– An error in an internal customer relationship management system website of LabCorp left the health data and medical documents of thousands of patients exposed online, according to TechCrunch.
TechCrunch researchers discovered the flaw on part of the site that pulled patient files from the back-end of the system. At first glance it appeared the system was password-protected, but they found that portion of the site was left exposed to the internet and was visible in search engines, later cached by Google.
While the cached search first returned just one document, the researchers were able to change and increment the document number in the web address that allowed access to other documents. According to the report, anyone who knew where to look for the data could have seen the exposed information.
Researchers used computer commands to communicate with the exposed server to determine just how many documents were exposed and found at least 10,000 documents. The exposed data was primarily related to cancer patients from LabCorp’s Integrated Oncology testing unit.
The compromised data included patient names, dates of birth, Social Security numbers, lab results, and diagnostics data.
TechCrunch discovered the error and notified LabCorp, which has since closed outside access. LabCorp did not confirm if the documents found belonged to the vendor.
This is the second massive security incident for LabCorp in the last year. The testing giant was included in the more than 25 million American Medical Collection Agency breach victims, which included 7.7 million LabCorp patients. The companies have faced investigations and lawsuits following those reports.
200K Patients Impacted in June 2019 PIH Health Breach
Seven months after discovering a security incident, PIH Health is notifying nearly 200,000 patients that their data was potentially compromised after a targeted phishing campaign.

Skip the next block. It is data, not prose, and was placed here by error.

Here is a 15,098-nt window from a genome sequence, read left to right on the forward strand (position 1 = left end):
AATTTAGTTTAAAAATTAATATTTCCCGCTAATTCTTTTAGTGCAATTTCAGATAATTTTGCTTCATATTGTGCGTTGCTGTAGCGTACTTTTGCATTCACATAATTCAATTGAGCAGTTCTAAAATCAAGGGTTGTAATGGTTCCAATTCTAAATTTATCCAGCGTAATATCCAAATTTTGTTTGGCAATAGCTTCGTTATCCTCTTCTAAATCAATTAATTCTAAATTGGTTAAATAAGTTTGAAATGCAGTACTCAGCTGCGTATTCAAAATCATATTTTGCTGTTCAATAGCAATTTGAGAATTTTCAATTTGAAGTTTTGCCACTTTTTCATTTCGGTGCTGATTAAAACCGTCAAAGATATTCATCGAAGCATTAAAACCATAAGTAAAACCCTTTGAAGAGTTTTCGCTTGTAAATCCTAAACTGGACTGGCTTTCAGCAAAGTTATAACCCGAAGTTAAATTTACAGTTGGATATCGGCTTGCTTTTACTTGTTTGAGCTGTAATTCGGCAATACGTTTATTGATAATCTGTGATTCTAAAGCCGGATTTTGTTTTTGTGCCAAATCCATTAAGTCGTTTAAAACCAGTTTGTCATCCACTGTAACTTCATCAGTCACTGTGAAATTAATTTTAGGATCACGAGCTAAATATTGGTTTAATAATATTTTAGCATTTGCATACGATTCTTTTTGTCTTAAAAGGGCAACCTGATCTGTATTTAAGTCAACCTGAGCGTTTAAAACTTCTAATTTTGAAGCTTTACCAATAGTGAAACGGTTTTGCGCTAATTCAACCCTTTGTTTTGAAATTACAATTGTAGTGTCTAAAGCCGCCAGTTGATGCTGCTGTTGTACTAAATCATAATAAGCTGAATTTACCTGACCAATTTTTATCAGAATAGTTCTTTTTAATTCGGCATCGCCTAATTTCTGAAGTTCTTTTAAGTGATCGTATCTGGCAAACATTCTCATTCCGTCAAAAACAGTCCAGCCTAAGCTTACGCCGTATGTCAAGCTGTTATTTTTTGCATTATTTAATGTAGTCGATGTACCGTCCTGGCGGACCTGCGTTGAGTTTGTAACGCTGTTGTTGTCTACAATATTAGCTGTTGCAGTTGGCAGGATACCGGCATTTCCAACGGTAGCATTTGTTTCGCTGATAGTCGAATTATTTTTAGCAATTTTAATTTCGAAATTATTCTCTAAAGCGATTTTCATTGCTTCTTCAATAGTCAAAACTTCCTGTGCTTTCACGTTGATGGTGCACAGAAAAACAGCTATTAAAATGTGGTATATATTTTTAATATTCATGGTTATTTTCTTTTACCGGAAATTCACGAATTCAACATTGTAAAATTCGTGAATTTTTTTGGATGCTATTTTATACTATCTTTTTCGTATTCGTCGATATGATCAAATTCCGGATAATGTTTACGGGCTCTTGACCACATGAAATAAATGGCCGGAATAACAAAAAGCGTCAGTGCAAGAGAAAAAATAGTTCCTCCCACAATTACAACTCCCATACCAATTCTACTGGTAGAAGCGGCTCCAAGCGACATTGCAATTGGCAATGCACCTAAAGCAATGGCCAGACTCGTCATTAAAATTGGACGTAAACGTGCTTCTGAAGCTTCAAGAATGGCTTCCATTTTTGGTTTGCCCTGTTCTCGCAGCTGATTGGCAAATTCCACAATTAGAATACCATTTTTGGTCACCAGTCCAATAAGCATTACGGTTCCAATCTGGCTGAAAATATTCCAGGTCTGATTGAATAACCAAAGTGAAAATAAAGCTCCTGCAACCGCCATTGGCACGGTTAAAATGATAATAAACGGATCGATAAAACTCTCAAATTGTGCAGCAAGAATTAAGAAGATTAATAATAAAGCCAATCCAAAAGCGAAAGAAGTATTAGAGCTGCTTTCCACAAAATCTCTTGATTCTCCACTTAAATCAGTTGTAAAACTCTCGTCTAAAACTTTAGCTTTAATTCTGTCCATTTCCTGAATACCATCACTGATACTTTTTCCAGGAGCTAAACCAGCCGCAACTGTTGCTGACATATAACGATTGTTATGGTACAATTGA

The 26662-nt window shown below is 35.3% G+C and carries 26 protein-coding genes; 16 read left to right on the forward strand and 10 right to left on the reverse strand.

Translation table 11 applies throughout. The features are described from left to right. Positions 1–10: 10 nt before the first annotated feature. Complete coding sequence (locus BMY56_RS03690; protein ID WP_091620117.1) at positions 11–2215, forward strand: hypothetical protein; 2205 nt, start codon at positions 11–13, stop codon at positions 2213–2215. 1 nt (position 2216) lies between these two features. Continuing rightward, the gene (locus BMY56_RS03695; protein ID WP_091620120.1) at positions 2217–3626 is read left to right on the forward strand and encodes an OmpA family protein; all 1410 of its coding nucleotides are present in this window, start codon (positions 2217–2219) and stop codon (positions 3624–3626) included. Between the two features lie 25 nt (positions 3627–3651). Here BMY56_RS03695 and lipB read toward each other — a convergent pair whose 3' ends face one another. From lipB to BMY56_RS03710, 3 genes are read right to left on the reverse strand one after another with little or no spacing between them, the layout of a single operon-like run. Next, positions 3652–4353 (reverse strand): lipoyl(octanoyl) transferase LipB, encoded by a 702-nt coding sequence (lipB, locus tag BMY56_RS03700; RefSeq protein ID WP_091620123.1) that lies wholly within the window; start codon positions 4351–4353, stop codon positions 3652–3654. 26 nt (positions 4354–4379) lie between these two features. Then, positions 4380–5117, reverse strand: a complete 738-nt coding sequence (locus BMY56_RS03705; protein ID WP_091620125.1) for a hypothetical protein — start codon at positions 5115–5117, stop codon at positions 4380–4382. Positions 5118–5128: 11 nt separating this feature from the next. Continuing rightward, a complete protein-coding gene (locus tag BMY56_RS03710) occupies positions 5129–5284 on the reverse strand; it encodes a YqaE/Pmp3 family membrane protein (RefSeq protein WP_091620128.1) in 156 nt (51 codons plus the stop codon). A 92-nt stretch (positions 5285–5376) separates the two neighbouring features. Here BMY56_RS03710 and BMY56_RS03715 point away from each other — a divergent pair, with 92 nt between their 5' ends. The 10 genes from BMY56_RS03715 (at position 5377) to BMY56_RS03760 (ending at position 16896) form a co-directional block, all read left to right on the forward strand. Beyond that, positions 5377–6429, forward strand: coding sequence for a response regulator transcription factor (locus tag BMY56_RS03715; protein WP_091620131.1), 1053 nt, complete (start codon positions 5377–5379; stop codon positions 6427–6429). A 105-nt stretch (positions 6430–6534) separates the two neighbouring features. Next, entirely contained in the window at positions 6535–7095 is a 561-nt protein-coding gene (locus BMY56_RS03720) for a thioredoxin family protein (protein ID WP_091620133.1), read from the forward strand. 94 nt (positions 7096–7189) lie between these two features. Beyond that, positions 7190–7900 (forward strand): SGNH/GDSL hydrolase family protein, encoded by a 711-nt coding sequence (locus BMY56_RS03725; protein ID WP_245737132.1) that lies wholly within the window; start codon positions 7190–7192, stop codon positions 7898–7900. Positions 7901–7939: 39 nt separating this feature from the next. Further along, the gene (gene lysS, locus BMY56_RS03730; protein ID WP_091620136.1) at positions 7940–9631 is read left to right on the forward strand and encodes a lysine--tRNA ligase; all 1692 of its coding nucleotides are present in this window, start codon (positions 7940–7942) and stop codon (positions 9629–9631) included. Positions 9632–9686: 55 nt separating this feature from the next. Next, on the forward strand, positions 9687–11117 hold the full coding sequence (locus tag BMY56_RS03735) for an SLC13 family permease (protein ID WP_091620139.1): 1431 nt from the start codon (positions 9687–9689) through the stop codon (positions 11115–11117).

On June 18, 2019, officials said they discovered several employee email accounts had been compromised and potentially accessed. The email system and network were quickly secured, which included password resets.
An investigation assisted by a third-party cybersecurity team concluded in October and revealed those accounts were accessed for one week between June 11 and June 18. A second investigation was launched at that time to determine whether patient health information was contained in the impacted accounts.
On November 12, they determined the accounts contained information from both current and former PIH Health patients. The notification did not outline the type of data compromised by the incident. Officials stressed the breach was contained to the email accounts.
The notification should serve as a reminder that under HIPAA, covered entities are required to report PHI breaches within 60 days of discovery. Often, providers will choose to preemptively notify patients and then update its final tally once the investigation has concluded, as demonstrated by Ramsey County in Minnesota.
Adventist Health Phishing Attack
A phishing attack on Washington-based Adventist Health potentially compromised the data of about 2,653 patients.
On September 30, the information security team discovered a health associate fell victim to a phishing attack that compromised their Office 365 account credentials, including their hospital email account. The hacker used the stolen credentials to then access the employee’s email account in an attempt to redirect invoice payments and defraud the hospital and its vendors.
The account was immediately locked down by the security team, which then launched an investigation to confirm other hospitals systems were not affected. Law enforcement was also contacted.
Officials said they determined the account contained PHI in October, which included patient names, dates of birth, medical record numbers, hospital account numbers, insurance details, and other care-related information.
“We will also continue to provide regular reminders and training for associates on how to spot and avoid being victimized by phishing emails in the future,” officials wrote. “Cybercriminals will continue to find new ways to target company associates, and we must all continue to be vigilant against increasingly sophisticated phishing schemes.”